Managing User Preferences

The Preference Panes framework defines the interface through which an application interacts with the preference pane object, but the application is responsible only for displaying the preference pane’s user interface. The preference pane object is responsible for handling the preferences themselves. This section describes techniques by which the preference pane can store and communicate preferences to the target application.

Because preference panes are subject to sudden termination by SIGKILL when the user shuts down the device, preferences should be sent to the target application or saved to a preference file whenever the user makes a change, if practical. You should not wait for the pane to be dismissed to save the preferences. If you have complex sets of preferences that need to saved as a group, save the changes interactively to a temporary file, and provide an Apply button to copy the settings to the preferences file and/or target application, so that the device can be shut down without your pane either losing data or blocking shut down.

Preference Services

At the heart of the Mac OS X user preference system is Core Foundation Preference Services. This collection of routines defines a set of domains according to the user name, host name, and application ID to which a given preference value applies. Each component of the domain is specified by a CFString. Predefined constant strings are available to easily select either the “Current” instance of a component (such as the current application or current user) or a shared component available to “Any” instance.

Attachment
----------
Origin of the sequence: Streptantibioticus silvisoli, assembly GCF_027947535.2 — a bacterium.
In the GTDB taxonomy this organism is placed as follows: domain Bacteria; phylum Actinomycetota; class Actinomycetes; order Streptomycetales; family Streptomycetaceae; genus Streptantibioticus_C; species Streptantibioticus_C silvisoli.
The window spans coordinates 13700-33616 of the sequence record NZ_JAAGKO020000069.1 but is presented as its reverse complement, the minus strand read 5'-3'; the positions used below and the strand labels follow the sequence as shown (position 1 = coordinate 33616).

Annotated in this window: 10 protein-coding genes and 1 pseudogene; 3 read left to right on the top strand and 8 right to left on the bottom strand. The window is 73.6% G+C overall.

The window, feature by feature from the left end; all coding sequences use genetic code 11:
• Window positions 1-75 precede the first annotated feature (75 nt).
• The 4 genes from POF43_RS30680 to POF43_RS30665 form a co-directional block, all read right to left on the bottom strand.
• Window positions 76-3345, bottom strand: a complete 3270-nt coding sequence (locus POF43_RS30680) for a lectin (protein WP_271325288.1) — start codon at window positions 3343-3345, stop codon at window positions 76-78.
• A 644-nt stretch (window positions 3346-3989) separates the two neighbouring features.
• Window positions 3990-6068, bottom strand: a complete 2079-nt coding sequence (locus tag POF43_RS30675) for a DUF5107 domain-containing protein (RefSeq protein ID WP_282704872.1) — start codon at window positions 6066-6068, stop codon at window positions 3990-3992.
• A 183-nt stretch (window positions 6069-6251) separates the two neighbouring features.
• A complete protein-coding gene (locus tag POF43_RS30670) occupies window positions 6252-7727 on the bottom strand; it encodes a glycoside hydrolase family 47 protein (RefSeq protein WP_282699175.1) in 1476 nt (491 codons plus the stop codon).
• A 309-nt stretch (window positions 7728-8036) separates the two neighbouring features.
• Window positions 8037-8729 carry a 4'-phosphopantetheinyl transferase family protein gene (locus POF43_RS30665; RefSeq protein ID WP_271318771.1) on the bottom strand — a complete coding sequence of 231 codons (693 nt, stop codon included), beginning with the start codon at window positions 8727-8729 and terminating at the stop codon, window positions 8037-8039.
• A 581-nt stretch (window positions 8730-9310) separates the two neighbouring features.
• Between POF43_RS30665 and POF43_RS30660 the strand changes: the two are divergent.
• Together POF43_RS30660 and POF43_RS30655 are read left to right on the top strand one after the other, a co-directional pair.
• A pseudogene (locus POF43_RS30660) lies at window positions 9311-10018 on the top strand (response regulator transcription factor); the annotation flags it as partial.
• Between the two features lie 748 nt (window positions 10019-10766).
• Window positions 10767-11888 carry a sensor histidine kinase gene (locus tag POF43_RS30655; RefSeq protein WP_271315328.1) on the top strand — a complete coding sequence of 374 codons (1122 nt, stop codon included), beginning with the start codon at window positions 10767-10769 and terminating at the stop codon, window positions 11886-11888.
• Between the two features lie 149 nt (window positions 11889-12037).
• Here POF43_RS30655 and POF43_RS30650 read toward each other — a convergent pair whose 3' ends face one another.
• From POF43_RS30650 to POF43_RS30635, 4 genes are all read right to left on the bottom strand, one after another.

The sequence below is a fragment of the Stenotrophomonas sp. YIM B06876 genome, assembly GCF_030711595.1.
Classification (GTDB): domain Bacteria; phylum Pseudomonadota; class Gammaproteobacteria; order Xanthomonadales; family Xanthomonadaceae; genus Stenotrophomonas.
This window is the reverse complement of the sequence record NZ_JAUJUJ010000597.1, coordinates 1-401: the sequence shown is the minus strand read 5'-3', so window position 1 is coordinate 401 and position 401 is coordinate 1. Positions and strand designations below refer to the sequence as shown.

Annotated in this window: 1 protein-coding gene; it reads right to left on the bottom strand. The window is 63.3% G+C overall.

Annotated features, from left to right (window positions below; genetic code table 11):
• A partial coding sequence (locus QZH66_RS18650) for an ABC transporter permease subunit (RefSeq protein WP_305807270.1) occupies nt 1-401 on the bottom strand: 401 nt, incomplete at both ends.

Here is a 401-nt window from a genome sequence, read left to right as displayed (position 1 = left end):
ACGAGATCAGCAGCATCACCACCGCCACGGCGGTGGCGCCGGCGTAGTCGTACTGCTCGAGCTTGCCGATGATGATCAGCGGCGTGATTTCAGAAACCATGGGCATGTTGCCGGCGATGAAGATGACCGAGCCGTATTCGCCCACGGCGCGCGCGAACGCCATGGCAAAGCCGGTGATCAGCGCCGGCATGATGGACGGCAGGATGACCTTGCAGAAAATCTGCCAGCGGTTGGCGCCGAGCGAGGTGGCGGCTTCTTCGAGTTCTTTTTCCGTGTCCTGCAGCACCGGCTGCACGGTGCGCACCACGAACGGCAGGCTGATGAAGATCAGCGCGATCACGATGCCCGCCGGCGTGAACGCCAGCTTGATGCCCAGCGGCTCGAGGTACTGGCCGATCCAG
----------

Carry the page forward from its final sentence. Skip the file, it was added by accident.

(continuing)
These constants combine to form the eight preference domains shown in Table 1.

Table 1  Preference domains in precedence order

User name

Application ID

Host name

Current

Current

Current

Current

Current

Any

Current

Any

Current

Current

Any

Any

Any

Current

Current

Any

Current

Any

Any

Any

Current

Any

Any

Any

By providing your own string, you can access domains other than those defined by the current context. Access to the preferences of other users, though, requires special privileges.

Preferences located in domains higher on the list in Table 1 (in other words, the more specific domains) take precedence over those located in lower domains (the more general domains).

The NSUserDefaults class, which is part of the Cocoa Foundation framework, is used by Cocoa applications to manage their user preferences. Because it writes preferences to the second domain listed in Table 1, using the “Current” application domain, it cannot be used by a preference pane within a preference application. It would write any changed preferences to the preference application’s preference file, instead of to the target application’s file. If the preference pane is embedded in the target application, NSUserDefaults works, but it then breaks the modular and reusable design of the preference pane.